With the initiative Responsible data sharing with data commons, the Amsterdam Economic Board wants to explore how we can use the potential of data in a responsible way for social purposes. Transparent, fair, inclusive and while retaining control over your own data. We are exploring this together with partners from knowledge institutions, social organisations, companies and governments.
Why responsible data?
Digitalisation is causing social change that raises questions about safety, discrimination, influence and the power of technology companies. The challenge is, on the one hand, to prevent misuse of sensitive data. On the other hand, it is important to harness the enormous potential of data for the good of society. Data commons, in our opinion, are the tool to achieve responsible data use.
Data commons contribute to the Amsterdam Metropolitan Area’s vision of being a responsible, sustainable and inclusive digital region by 2040. This includes a people-centric approach where digitalisation is driven by societal values with autonomy and control over our data. From this perspective, technology must be applied responsibly to address societal challenges, including energy, health.
What is a data common?
A data common is a collaborative model in which parties manage data collectively, i.e., not by market or state, and share it for a social purpose. The idea of data commons describes a governance solution where stakeholders share data under various (dynamic) conditions.
Data commons come in handy in situations where personal data is involved, where the data comes from multiple sources and at multiple scales. Internationally, there is a vibrant community of researchers and developers working on data commons.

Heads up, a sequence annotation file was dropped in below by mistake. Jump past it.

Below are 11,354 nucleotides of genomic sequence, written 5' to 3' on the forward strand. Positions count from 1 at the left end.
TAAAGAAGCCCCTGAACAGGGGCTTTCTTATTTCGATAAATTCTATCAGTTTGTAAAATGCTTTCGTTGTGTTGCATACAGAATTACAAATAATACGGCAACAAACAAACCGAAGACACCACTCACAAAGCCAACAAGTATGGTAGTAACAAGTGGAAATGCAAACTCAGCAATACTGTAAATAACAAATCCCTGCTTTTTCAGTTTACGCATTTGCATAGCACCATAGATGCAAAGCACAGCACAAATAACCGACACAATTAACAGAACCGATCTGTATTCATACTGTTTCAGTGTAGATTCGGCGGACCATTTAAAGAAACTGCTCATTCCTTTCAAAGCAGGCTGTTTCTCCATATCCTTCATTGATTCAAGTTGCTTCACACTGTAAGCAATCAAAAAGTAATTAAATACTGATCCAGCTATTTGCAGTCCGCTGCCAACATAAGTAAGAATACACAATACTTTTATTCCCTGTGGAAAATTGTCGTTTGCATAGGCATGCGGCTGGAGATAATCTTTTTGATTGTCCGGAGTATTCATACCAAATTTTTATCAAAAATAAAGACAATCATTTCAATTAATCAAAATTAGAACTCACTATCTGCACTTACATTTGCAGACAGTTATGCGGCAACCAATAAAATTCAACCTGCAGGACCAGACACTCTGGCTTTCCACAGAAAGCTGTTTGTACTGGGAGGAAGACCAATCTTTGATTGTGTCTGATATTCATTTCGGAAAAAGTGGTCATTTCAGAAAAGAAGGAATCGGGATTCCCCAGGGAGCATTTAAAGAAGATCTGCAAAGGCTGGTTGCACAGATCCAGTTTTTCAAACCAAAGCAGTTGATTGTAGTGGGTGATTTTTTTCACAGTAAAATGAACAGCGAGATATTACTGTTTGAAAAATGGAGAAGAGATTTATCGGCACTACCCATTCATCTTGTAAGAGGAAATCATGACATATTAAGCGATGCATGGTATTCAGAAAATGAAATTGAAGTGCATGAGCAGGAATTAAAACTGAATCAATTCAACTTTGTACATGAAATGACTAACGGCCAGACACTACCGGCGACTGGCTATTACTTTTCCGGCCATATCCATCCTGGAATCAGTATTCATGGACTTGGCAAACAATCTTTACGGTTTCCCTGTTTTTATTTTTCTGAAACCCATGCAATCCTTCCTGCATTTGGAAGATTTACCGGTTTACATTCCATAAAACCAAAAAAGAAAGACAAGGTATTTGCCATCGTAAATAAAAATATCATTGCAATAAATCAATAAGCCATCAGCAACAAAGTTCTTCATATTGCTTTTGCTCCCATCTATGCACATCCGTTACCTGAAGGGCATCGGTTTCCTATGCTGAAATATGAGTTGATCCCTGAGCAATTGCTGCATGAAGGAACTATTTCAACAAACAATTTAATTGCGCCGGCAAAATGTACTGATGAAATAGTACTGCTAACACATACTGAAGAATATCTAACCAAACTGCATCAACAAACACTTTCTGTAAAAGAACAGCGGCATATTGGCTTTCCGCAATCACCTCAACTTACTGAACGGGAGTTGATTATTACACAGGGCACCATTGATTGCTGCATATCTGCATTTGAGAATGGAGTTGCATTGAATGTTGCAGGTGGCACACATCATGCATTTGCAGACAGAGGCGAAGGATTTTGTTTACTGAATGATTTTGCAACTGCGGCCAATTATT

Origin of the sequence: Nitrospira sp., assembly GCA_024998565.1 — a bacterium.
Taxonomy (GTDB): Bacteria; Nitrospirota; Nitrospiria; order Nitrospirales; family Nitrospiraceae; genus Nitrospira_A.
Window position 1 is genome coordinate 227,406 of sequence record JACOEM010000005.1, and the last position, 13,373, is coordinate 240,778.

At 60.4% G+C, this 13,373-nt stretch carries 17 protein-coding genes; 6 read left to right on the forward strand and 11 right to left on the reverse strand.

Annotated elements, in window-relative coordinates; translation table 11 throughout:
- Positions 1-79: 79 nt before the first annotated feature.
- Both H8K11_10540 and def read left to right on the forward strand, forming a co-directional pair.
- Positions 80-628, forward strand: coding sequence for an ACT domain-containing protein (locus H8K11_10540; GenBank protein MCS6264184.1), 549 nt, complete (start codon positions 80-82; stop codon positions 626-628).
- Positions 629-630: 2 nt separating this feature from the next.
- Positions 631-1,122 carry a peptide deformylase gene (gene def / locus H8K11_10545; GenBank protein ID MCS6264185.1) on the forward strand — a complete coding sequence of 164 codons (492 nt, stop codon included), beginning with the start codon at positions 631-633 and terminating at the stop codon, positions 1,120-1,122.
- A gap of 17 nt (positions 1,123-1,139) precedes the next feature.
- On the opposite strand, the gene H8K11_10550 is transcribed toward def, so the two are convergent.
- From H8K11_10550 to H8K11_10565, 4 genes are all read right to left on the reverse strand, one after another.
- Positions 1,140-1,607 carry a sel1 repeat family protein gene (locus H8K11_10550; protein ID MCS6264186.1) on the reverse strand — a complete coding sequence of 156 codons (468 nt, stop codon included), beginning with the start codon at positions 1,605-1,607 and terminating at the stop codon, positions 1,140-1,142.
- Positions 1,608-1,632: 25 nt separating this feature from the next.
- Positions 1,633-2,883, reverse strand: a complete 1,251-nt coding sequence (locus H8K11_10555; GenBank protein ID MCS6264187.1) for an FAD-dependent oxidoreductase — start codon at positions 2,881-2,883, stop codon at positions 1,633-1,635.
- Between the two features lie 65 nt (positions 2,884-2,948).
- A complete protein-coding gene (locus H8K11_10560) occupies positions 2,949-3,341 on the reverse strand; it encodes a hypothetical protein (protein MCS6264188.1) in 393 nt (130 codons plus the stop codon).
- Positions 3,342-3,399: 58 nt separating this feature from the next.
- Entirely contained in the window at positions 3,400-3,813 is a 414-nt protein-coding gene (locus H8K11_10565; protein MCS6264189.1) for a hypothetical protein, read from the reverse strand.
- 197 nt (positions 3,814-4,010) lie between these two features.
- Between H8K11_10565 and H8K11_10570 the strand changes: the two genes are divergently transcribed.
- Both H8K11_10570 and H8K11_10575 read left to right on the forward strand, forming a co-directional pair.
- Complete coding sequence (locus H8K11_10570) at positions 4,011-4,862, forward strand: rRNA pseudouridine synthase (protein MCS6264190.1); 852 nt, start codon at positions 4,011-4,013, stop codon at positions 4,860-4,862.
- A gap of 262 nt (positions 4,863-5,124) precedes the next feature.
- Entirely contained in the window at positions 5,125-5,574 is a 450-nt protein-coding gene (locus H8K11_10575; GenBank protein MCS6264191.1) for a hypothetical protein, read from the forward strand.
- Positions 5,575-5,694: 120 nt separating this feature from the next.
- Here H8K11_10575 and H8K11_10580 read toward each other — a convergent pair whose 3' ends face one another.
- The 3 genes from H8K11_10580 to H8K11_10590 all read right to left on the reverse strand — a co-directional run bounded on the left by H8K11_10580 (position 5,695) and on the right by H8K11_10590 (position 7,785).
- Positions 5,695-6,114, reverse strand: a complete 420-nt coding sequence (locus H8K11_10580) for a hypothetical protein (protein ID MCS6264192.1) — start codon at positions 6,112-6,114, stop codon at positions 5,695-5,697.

What do residents gain from this?
Residents of the Metropolitan Amsterdam should live in a safe, inclusive, fair and transparent, sustainable digital city. Fundamentally, residents should be able to trust that governments and organisations are handling their data responsibly. Without having to worry about data misuse. This is especially true for the approximately 200,000 residents who are digitally literate. This contributes greatly to quality of life in the city.
Data owners should be given more control over their data. Data users and owners should be able to reach agreements on data sharing more quickly. This would make more data available to solve societal challenges. This is much needed: only 1% of the world’s data is currently shared.
This is what we are working on in 2023
- More parties see data commons as a tool for the responsible sharing of data for societal challenges and they are committing to it. To this end, we are developing a compelling story about the importance of data commons, which includes the relationship with future EU legislation.
- Using applied, accessible use cases to understand how data commons can work for society. The principles and outcomes of the use cases should inspire others to share data responsibly.
Collaborating with Amsterdam Economic Board
The challenge is to make principles of data commons broadly applicable, by establishing an accessible model that builds trust and a sense of ownership and shared responsibility.
As a non-profit organisation, we work with knowledge institutions, business, government and civil society organisations. The uniqueness of these partnerships is that we work together on important, forward-looking, societal issues, such as Responsible Data Sharing.
Currently, different organisations each hold a ‘piece’ of the data demand. We see that the potential of data to solve societal issues is currently underutilised. This initiative should start a movement to share data differently and actually make an impact.
Will you join us?
Are you working on social issues and is data sharing an important topic in that, or does your organisation want to collaborate on social issues? Get involved and send an email to Marjolein Bot.